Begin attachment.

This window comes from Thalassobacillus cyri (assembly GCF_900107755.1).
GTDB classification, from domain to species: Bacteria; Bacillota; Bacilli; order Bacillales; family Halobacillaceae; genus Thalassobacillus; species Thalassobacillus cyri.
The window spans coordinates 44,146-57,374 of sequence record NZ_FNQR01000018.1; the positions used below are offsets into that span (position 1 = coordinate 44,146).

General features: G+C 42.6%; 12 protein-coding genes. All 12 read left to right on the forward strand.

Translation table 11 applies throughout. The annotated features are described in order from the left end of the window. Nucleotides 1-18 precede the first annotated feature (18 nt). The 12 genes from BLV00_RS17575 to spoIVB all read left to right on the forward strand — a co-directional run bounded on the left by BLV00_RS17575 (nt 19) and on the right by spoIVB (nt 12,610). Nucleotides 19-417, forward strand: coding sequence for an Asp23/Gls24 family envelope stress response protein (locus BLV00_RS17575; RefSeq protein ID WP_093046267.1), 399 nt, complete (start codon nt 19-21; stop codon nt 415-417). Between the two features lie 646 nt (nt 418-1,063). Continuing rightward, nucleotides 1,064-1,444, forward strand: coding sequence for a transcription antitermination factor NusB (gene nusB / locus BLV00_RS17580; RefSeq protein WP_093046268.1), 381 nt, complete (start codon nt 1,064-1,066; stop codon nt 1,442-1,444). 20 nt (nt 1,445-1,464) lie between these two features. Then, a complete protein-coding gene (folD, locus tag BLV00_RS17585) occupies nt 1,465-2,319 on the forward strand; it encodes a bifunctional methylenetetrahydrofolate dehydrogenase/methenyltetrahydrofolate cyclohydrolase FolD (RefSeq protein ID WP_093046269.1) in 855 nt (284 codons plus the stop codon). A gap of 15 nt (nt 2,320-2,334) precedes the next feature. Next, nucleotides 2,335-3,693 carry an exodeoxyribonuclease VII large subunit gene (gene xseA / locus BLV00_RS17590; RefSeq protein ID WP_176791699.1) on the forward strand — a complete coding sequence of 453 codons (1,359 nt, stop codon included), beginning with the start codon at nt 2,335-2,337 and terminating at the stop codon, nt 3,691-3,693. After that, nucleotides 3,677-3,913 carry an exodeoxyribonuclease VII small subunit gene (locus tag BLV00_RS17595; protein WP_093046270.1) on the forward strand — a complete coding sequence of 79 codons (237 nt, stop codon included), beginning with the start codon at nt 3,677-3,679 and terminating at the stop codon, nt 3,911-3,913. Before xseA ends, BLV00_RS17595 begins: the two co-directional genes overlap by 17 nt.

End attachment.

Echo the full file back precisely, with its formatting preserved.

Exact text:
This window comes from Thalassobacillus cyri (assembly GCF_900107755.1).
GTDB classification, from domain to species: Bacteria; Bacillota; Bacilli; order Bacillales; family Halobacillaceae; genus Thalassobacillus; species Thalassobacillus cyri.
The window spans coordinates 44,146-57,374 of sequence record NZ_FNQR01000018.1; the positions used below are offsets into that span (position 1 = coordinate 44,146).

General features: G+C 42.6%; 12 protein-coding genes. All 12 read left to right on the forward strand.

Translation table 11 applies throughout. The annotated features are described in order from the left end of the window. Nucleotides 1-18 precede the first annotated feature (18 nt). The 12 genes from BLV00_RS17575 to spoIVB all read left to right on the forward strand — a co-directional run bounded on the left by BLV00_RS17575 (nt 19) and on the right by spoIVB (nt 12,610). Nucleotides 19-417, forward strand: coding sequence for an Asp23/Gls24 family envelope stress response protein (locus BLV00_RS17575; RefSeq protein ID WP_093046267.1), 399 nt, complete (start codon nt 19-21; stop codon nt 415-417). Between the two features lie 646 nt (nt 418-1,063). Continuing rightward, nucleotides 1,064-1,444, forward strand: coding sequence for a transcription antitermination factor NusB (gene nusB / locus BLV00_RS17580; RefSeq protein WP_093046268.1), 381 nt, complete (start codon nt 1,064-1,066; stop codon nt 1,442-1,444). 20 nt (nt 1,445-1,464) lie between these two features. Then, a complete protein-coding gene (folD, locus tag BLV00_RS17585) occupies nt 1,465-2,319 on the forward strand; it encodes a bifunctional methylenetetrahydrofolate dehydrogenase/methenyltetrahydrofolate cyclohydrolase FolD (RefSeq protein ID WP_093046269.1) in 855 nt (284 codons plus the stop codon). A gap of 15 nt (nt 2,320-2,334) precedes the next feature. Next, nucleotides 2,335-3,693 carry an exodeoxyribonuclease VII large subunit gene (gene xseA / locus BLV00_RS17590; RefSeq protein ID WP_176791699.1) on the forward strand — a complete coding sequence of 453 codons (1,359 nt, stop codon included), beginning with the start codon at nt 2,335-2,337 and terminating at the stop codon, nt 3,691-3,693. After that, nucleotides 3,677-3,913 carry an exodeoxyribonuclease VII small subunit gene (locus tag BLV00_RS17595; protein WP_093046270.1) on the forward strand — a complete coding sequence of 79 codons (237 nt, stop codon included), beginning with the start codon at nt 3,677-3,679 and terminating at the stop codon, nt 3,911-3,913. Before xseA ends, BLV00_RS17595 begins: the two co-directional genes overlap by 17 nt.